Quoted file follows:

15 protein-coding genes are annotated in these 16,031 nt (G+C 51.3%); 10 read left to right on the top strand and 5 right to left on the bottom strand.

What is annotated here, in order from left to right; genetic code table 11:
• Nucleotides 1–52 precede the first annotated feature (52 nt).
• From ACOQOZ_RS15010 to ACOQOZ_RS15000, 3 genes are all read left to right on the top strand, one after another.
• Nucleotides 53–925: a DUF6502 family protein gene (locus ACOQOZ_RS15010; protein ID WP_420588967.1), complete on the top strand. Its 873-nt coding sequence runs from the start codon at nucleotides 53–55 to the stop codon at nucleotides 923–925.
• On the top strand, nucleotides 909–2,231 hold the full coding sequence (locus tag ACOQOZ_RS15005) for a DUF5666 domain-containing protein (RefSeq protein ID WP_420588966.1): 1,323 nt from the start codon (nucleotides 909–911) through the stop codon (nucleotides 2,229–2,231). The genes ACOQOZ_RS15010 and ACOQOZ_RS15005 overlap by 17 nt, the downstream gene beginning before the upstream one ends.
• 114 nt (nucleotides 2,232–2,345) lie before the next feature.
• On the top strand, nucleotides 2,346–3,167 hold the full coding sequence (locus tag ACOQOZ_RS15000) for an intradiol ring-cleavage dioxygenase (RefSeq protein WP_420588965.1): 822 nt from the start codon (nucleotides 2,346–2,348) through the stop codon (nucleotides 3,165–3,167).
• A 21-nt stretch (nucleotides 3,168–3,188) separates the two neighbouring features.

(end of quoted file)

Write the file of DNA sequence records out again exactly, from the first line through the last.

15 protein-coding genes are annotated in these 16,031 nt (G+C 51.3%); 10 read left to right on the top strand and 5 right to left on the bottom strand.

What is annotated here, in order from left to right; genetic code table 11:
• Nucleotides 1–52 precede the first annotated feature (52 nt).
• From ACOQOZ_RS15010 to ACOQOZ_RS15000, 3 genes are all read left to right on the top strand, one after another.
• Nucleotides 53–925: a DUF6502 family protein gene (locus ACOQOZ_RS15010; protein ID WP_420588967.1), complete on the top strand. Its 873-nt coding sequence runs from the start codon at nucleotides 53–55 to the stop codon at nucleotides 923–925.
• On the top strand, nucleotides 909–2,231 hold the full coding sequence (locus tag ACOQOZ_RS15005) for a DUF5666 domain-containing protein (RefSeq protein ID WP_420588966.1): 1,323 nt from the start codon (nucleotides 909–911) through the stop codon (nucleotides 2,229–2,231). The genes ACOQOZ_RS15010 and ACOQOZ_RS15005 overlap by 17 nt, the downstream gene beginning before the upstream one ends.
• 114 nt (nucleotides 2,232–2,345) lie before the next feature.
• On the top strand, nucleotides 2,346–3,167 hold the full coding sequence (locus tag ACOQOZ_RS15000) for an intradiol ring-cleavage dioxygenase (RefSeq protein WP_420588965.1): 822 nt from the start codon (nucleotides 2,346–2,348) through the stop codon (nucleotides 3,165–3,167).
• A 21-nt stretch (nucleotides 3,168–3,188) separates the two neighbouring features.